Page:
It was a definite blink and you will miss it moment. As the country quenched their thirst for football, transfixed on the World Cup opener between hosts Brazil and a luckless Croatia, Everton quietly slipped a sizeable dose of positive news into the public domain.
With the second half set to kick off, the club took to social media, announcing their decision to reward manager Roberto Martinez with a new five-year contract, extending his existing agreement by two years.
Whatever the reasoning behind the move, whether (deserved) repayment for an impressive start to life on Merseyside or a proactive business decision from a club whose previous manager burnt their fingers by allowing his contract to expire, it is a shrewd beginning to perhaps the biggest summer in recent memory.
Few, if any, could have envisaged the impact of Martinez in such a short space of time. Embracing the storied history of the club, placing pictures of past successes on the walls of the training ground while leaving space for future ones, Martinez has breathed new life into a club threatening to stagnate.
Pragmatism and an entrenched siege mentality quickly gave way to fearlessness and ceaseless ambition. It became clear from the outset that Martinez was his own man, able to find positives from even the grimmest of scenarios, though very much in the vein of a manager constantly seeking improvement, not one deluding himself with a hackneyed outlook.
Supporters, so well versed in the methods of David Moyes, could hardly hide their surprise when Martinez replaced his left back, Leighton Baines, with then 19-year-old Gerard Deulofeu in the Merseyside derby. It could have been a disaster but it proved a masterstroke; more often than not, such calculated gambles worked in favour of Martinez, lending weight to the notion that fortune favours the brave.
Of the many plaudits landing at his feet, the biggest compliment is the ease with which the players adapted to the stylistic changes asked of them. Credit also to the players for making this transition with comparative ease.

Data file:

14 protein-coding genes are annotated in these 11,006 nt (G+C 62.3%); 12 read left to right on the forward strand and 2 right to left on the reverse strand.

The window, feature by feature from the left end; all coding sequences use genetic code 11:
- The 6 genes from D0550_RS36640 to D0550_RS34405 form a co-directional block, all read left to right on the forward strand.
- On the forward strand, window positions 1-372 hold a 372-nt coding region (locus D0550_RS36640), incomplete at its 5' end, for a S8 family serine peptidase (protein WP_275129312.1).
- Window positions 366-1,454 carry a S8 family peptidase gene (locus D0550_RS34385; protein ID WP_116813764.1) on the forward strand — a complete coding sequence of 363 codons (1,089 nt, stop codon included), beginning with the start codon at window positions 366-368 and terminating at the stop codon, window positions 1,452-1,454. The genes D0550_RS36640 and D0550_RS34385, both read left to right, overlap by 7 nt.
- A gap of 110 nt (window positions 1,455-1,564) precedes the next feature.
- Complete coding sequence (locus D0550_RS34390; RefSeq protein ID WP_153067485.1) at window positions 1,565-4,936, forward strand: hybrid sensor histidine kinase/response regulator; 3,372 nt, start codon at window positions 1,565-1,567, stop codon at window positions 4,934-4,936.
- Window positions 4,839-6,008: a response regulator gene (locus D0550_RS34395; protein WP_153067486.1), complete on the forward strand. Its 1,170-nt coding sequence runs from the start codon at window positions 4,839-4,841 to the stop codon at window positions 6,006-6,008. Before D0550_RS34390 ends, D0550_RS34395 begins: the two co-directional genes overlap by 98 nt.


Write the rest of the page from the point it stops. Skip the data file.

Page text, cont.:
Quashing any doubts about the defensive capabilities of his teams and their ability to marry resilience at the back with creativity in attack, Martinez managed the league's third-best defence last season. Only Chelsea (27) and Manchester City (37) conceded fewer goals (39) in 2013-14.
Hailed by chairman Bill Kenwright as the "best young manager in Europe" -- on this occasion, his propensity for the theatrical rings truer than normal -- Martinez oversaw a remarkable first season, guiding the Blues to a record Premier League points haul, returning European football to Goodison Park in the process. Several other club records in the Premier League toppled along the way.
Nonetheless, once the excitement surrounding this pre-season move subsides, attention will turn to next term and the challenges facing Martinez, his players and in particular, the decision makers in the boardroom.
Improving on a fifth-place finish and record point haul while juggling the demands European football is a tough ask. Quality and quantity are the order of the day when it comes to player recruitment; it is high time the club addressed the lack of depth hindering the squad in recent years.
Speaking to the club's official website, Kenwright has either signalled his intent or made a rod for his own back: "When we find our man, we empower him. We support and provide him with everything at our disposal... We want the best because only the best will do."
Given Everton's chequered past when it comes to empowering managers, this latest sound bite is bound to be met with a degree of scepticism in some quarters.
Likewise, a similar reaction may greet the idea that only the best is good enough. Let us not forget the crest on its way out. Moving forward, this striking start needs to be the first of many signatures witnessed at Goodison this summer.